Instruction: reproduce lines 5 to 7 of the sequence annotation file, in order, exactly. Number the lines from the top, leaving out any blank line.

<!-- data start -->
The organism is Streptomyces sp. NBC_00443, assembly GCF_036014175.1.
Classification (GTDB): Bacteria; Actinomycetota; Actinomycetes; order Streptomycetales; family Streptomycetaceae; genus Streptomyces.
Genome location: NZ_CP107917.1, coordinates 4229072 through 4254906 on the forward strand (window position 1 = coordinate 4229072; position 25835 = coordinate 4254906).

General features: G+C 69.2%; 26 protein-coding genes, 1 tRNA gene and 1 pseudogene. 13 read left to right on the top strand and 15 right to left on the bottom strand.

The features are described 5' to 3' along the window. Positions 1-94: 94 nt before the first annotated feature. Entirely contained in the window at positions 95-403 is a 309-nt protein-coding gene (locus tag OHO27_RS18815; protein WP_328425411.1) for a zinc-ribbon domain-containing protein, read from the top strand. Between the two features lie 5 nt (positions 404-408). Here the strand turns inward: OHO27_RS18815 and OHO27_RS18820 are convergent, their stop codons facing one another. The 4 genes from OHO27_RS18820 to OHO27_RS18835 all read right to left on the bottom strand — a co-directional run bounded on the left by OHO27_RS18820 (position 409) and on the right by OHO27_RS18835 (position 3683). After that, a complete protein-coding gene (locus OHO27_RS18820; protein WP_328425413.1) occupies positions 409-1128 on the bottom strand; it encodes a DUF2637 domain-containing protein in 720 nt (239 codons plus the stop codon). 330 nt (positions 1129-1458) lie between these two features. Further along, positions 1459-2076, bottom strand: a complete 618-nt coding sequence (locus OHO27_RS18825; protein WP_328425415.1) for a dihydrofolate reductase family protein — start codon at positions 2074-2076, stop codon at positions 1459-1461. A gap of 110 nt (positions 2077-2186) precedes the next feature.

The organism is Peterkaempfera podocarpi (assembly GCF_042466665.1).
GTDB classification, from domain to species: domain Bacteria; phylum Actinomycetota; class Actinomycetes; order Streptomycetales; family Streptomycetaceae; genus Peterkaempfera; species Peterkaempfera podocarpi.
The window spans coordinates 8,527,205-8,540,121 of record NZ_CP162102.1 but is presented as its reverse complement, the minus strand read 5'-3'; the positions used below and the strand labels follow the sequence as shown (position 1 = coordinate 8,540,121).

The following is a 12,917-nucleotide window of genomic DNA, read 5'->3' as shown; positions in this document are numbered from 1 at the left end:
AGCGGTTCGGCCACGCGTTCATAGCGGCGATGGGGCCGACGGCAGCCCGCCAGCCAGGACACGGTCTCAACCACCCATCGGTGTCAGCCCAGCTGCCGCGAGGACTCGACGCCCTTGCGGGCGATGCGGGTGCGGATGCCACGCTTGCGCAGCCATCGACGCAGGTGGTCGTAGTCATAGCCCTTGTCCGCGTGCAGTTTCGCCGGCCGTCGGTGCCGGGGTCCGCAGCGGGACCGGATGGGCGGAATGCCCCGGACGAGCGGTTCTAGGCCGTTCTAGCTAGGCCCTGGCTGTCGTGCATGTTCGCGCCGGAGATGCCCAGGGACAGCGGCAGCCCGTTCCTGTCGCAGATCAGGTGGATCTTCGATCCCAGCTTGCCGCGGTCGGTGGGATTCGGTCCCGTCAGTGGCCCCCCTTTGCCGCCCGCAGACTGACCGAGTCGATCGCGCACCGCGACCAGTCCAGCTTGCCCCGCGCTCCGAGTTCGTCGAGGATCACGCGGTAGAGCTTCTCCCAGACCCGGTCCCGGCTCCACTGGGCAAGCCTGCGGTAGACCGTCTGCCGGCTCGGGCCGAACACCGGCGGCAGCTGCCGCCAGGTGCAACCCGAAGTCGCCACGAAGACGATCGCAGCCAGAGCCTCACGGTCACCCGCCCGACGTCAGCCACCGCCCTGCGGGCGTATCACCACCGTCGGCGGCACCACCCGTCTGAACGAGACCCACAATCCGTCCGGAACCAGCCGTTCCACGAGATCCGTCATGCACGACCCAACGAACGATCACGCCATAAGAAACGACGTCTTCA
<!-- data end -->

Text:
The features are described 5' to 3' along the window. Positions 1-94: 94 nt before the first annotated feature. Entirely contained in the window at positions 95-403 is a 309-nt protein-coding gene (locus tag OHO27_RS18815; protein WP_328425411.1) for a zinc-ribbon domain-containing protein, read from the top strand. Between the two features lie 5 nt (positions 404-408). Here the strand turns inward: OHO27_RS18815 and OHO27_RS18820 are convergent, their stop codons facing one another. The 4 genes from OHO27_RS18820 to OHO27_RS18835 all read right to left on the bottom strand — a co-directional run bounded on the left by OHO27_RS18820 (position 409) and on the right by OHO27_RS18835 (position 3683). After that, a complete protein-coding gene (locus OHO27_RS18820; protein WP_328425413.1) occupies positions 409-1128 on the bottom strand; it encodes a DUF2637 domain-containing protein in 720 nt (239 codons plus the stop codon). 330 nt (positions 1129-1458) lie between these two features. Further along, positions 1459-2076, bottom strand: a complete 618-nt coding sequence (locus OHO27_RS18825; protein WP_328425415.1) for a dihydrofolate reductase family protein — start codon at positions 2074-2076, stop codon at positions 1459-1461. A gap of 110 nt (positions 2077-2186) precedes the next feature.

The organism is Peterkaempfera podocarpi (assembly GCF_042466665.1).
GTDB classification, from domain to species: domain Bacteria; phylum Actinomycetota; class Actinomycetes; order Streptomycetales; family Streptomycetaceae; genus Peterkaempfera; species Peterkaempfera podocarpi.